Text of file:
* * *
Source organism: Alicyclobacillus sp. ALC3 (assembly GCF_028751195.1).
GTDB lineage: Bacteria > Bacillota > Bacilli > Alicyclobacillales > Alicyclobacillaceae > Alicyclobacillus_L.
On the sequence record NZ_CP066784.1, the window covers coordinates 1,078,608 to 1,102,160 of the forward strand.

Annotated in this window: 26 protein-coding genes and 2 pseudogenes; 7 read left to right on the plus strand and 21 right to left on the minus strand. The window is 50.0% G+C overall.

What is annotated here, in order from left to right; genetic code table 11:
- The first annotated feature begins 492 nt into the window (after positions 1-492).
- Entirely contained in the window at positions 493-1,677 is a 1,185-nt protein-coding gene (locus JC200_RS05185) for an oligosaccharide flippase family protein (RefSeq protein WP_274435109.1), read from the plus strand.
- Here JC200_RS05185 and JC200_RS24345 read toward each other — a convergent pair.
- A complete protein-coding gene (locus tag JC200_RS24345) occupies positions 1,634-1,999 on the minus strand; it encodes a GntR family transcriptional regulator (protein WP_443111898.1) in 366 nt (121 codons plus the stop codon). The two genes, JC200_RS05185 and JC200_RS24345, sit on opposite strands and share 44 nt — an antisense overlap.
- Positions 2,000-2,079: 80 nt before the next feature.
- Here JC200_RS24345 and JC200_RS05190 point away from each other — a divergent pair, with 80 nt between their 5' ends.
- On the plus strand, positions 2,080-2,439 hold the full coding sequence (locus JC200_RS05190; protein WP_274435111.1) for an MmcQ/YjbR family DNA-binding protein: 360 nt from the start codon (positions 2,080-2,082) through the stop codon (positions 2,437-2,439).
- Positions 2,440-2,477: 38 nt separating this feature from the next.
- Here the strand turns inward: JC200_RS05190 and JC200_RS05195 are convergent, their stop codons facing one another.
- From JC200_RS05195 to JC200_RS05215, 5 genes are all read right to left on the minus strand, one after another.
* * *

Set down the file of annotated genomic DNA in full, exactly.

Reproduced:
Source organism: Alicyclobacillus sp. ALC3 (assembly GCF_028751195.1).
GTDB lineage: Bacteria > Bacillota > Bacilli > Alicyclobacillales > Alicyclobacillaceae > Alicyclobacillus_L.
On the sequence record NZ_CP066784.1, the window covers coordinates 1,078,608 to 1,102,160 of the forward strand.

Annotated in this window: 26 protein-coding genes and 2 pseudogenes; 7 read left to right on the plus strand and 21 right to left on the minus strand. The window is 50.0% G+C overall.

What is annotated here, in order from left to right; genetic code table 11:
- The first annotated feature begins 492 nt into the window (after positions 1-492).
- Entirely contained in the window at positions 493-1,677 is a 1,185-nt protein-coding gene (locus JC200_RS05185) for an oligosaccharide flippase family protein (RefSeq protein WP_274435109.1), read from the plus strand.
- Here JC200_RS05185 and JC200_RS24345 read toward each other — a convergent pair.
- A complete protein-coding gene (locus tag JC200_RS24345) occupies positions 1,634-1,999 on the minus strand; it encodes a GntR family transcriptional regulator (protein WP_443111898.1) in 366 nt (121 codons plus the stop codon). The two genes, JC200_RS05185 and JC200_RS24345, sit on opposite strands and share 44 nt — an antisense overlap.
- Positions 2,000-2,079: 80 nt before the next feature.
- Here JC200_RS24345 and JC200_RS05190 point away from each other — a divergent pair, with 80 nt between their 5' ends.
- On the plus strand, positions 2,080-2,439 hold the full coding sequence (locus JC200_RS05190; protein WP_274435111.1) for an MmcQ/YjbR family DNA-binding protein: 360 nt from the start codon (positions 2,080-2,082) through the stop codon (positions 2,437-2,439).
- Positions 2,440-2,477: 38 nt separating this feature from the next.
- Here the strand turns inward: JC200_RS05190 and JC200_RS05195 are convergent, their stop codons facing one another.
- From JC200_RS05195 to JC200_RS05215, 5 genes are all read right to left on the minus strand, one after another.